Organ Donation - General Information

Why donate?
What is organ and tissue donation?
Can anyone donate?
How do I make my decision count?

Each year there are only approximately 200 organ donors across Australia. This figure equates to Australia having one of the lowest organ donor rates in the developed world and hundreds of people die each year while waiting for an organ transplant.

For people with serious or life-threatening illness, organ transplantation is their only option for a second chance at life. More than 30,000 Australians have received transplants in the last 60 years. Improved survival rates now mean that most recipients of organs can look forward to a better quality of life.

Less than one per cent of deaths occur in such a way that organ donation is possible and currently only an average of 50 per cent of families consent to organ donation of a loved one across Australia.

The organ donation rate could be dramatically improved if more people discussed their wishes with their family and registered their decision on the Australian Organ Donor Registry.

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Why donate?

One organ and tissue donor could help save and improve the quality of life of up to 10 people.

Organ transplants transform lives and are the best possible treatment for people with organ failure. But there simply aren’t enough donor organs for everyone who needs them.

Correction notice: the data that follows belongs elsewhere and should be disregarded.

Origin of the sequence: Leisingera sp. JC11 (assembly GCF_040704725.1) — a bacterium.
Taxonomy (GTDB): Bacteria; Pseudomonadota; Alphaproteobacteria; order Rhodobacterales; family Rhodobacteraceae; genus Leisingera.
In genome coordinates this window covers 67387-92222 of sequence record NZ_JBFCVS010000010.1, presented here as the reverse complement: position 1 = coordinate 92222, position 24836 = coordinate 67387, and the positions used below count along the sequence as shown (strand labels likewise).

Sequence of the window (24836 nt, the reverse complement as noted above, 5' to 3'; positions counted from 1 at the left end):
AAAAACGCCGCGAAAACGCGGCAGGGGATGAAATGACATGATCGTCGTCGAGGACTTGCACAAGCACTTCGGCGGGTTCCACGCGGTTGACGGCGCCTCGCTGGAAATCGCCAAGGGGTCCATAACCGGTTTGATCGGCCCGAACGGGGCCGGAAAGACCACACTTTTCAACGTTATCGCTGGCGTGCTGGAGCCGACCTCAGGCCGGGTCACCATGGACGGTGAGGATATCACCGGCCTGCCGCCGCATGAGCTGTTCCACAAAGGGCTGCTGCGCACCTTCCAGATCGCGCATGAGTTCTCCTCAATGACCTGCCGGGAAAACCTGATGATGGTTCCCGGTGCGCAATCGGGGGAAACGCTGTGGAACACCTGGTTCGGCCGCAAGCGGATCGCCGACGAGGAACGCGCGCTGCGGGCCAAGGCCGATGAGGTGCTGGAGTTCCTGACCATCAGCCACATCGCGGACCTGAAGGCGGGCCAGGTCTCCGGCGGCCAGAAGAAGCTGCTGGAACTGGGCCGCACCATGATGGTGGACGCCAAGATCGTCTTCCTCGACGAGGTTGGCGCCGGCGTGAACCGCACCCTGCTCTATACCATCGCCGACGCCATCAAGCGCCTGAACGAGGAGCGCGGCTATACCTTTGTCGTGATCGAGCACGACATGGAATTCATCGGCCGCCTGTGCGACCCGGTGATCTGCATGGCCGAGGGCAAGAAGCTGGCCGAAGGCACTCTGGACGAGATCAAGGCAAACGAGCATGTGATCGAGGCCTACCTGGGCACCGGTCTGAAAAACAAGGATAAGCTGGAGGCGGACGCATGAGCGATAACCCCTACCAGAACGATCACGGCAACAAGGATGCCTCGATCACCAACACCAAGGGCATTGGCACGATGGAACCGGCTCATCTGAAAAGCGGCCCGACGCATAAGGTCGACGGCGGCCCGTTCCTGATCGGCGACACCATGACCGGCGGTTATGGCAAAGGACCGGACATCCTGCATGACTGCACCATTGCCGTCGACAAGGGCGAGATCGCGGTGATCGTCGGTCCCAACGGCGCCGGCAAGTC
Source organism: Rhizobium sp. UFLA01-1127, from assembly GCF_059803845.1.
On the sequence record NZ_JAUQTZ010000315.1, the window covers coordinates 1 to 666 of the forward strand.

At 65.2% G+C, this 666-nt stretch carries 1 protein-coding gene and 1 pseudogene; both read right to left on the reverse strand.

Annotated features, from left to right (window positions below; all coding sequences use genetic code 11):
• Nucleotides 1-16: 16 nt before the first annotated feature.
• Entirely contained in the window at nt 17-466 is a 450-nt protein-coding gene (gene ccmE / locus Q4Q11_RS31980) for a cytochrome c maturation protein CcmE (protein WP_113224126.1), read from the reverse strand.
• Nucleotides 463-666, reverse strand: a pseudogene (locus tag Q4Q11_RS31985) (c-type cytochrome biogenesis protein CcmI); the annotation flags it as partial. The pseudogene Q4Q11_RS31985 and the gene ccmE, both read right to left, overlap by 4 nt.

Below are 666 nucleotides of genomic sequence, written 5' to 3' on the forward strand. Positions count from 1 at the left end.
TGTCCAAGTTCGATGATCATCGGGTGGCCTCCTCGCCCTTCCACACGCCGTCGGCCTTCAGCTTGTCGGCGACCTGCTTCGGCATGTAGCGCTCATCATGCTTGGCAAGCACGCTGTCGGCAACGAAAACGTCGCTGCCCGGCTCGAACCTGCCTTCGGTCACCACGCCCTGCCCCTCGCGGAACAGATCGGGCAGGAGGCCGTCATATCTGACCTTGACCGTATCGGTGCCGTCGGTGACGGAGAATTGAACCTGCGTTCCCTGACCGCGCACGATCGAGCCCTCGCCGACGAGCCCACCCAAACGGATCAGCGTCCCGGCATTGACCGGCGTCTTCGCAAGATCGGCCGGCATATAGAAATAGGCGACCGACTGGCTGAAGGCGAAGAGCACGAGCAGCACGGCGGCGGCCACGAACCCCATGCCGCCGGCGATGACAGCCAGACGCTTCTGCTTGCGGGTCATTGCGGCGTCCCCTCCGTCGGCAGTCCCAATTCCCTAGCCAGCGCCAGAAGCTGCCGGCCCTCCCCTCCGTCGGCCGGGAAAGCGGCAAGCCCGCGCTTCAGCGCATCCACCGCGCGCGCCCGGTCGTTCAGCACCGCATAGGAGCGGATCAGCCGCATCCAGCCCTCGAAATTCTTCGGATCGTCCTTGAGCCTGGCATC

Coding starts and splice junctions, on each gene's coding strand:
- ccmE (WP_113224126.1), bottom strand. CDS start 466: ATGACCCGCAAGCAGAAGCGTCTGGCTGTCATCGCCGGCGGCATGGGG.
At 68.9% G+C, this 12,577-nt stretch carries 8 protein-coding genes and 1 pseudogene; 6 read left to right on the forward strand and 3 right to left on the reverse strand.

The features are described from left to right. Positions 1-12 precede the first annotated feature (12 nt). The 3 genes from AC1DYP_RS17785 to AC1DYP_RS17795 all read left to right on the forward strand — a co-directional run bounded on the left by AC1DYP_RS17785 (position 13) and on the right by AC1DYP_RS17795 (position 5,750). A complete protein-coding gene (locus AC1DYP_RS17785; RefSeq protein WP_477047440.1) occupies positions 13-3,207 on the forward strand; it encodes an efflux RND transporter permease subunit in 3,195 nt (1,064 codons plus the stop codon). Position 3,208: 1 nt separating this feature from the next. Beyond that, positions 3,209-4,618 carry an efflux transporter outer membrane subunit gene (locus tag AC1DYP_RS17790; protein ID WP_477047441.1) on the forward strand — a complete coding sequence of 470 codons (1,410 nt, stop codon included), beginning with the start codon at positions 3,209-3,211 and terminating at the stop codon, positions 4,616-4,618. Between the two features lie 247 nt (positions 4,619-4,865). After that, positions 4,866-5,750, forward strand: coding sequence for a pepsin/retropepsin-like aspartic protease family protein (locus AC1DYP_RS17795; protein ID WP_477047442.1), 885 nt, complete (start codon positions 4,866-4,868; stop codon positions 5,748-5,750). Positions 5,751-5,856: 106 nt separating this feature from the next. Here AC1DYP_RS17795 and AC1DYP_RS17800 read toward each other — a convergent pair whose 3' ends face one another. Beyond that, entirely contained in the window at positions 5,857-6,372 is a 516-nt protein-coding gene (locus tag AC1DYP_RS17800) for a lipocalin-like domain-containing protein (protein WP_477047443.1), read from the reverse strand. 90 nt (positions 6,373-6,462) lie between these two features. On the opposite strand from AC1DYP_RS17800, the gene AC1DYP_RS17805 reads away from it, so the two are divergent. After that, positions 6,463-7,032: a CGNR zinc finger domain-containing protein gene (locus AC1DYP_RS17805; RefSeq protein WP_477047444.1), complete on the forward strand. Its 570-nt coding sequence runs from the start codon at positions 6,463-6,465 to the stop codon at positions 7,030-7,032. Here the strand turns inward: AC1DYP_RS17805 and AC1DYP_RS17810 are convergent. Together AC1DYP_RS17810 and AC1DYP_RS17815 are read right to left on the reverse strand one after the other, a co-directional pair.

Due to this shortage of organs, currently there are approximately 2,000 people on transplant waiting lists around Australia and hundreds of people die each year while waiting for an organ transplant.

Life on the list for some people can last for more than 15 years and reduces peoples’ quality of life dramatically. Kidney failure can mean up to eight hours a day on a dialysis machine, heart or lung failure can leave people struggling to walk and with liver failure tired, bloated and jaundice.

Another important reason to think about donation and make your decision known is because less than one per cent of people die in such a way that organ donation is medically possible.

Currently only an average of 50 per cent of families consent to organ donation across Australia, with one of the main reasons families say ‘no’ because they are unaware of their loved one’s wishes.

A 2006 Australians Donate survey showed that although 94 percent of Australians support organ and tissue donation for transplantation, one-in-four Australians have not made their wishes known about organ and tissue donation to anyone.

Still too few people think about donation or discuss it with their partner, family or friends. A simple discussion about your decision could mean 10 lives could be dramatically changed.

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What is organ and tissue donation?

Organ and tissue donation is when a person has made their wishes known, or their family, agrees to the removal of one or more of their organs or tissues, so that the organs or tissues can be transplanted into someone else to either save or improve their quality of life.

Most organs are donated by people who die while on a ventilator in an Intensive Care Unit, generally as a result of a major accident, a brain haemorrhage or stroke. Today very few people die in these circumstances and the number is falling because of welcomed improvements in road safety and advances in medical treatment.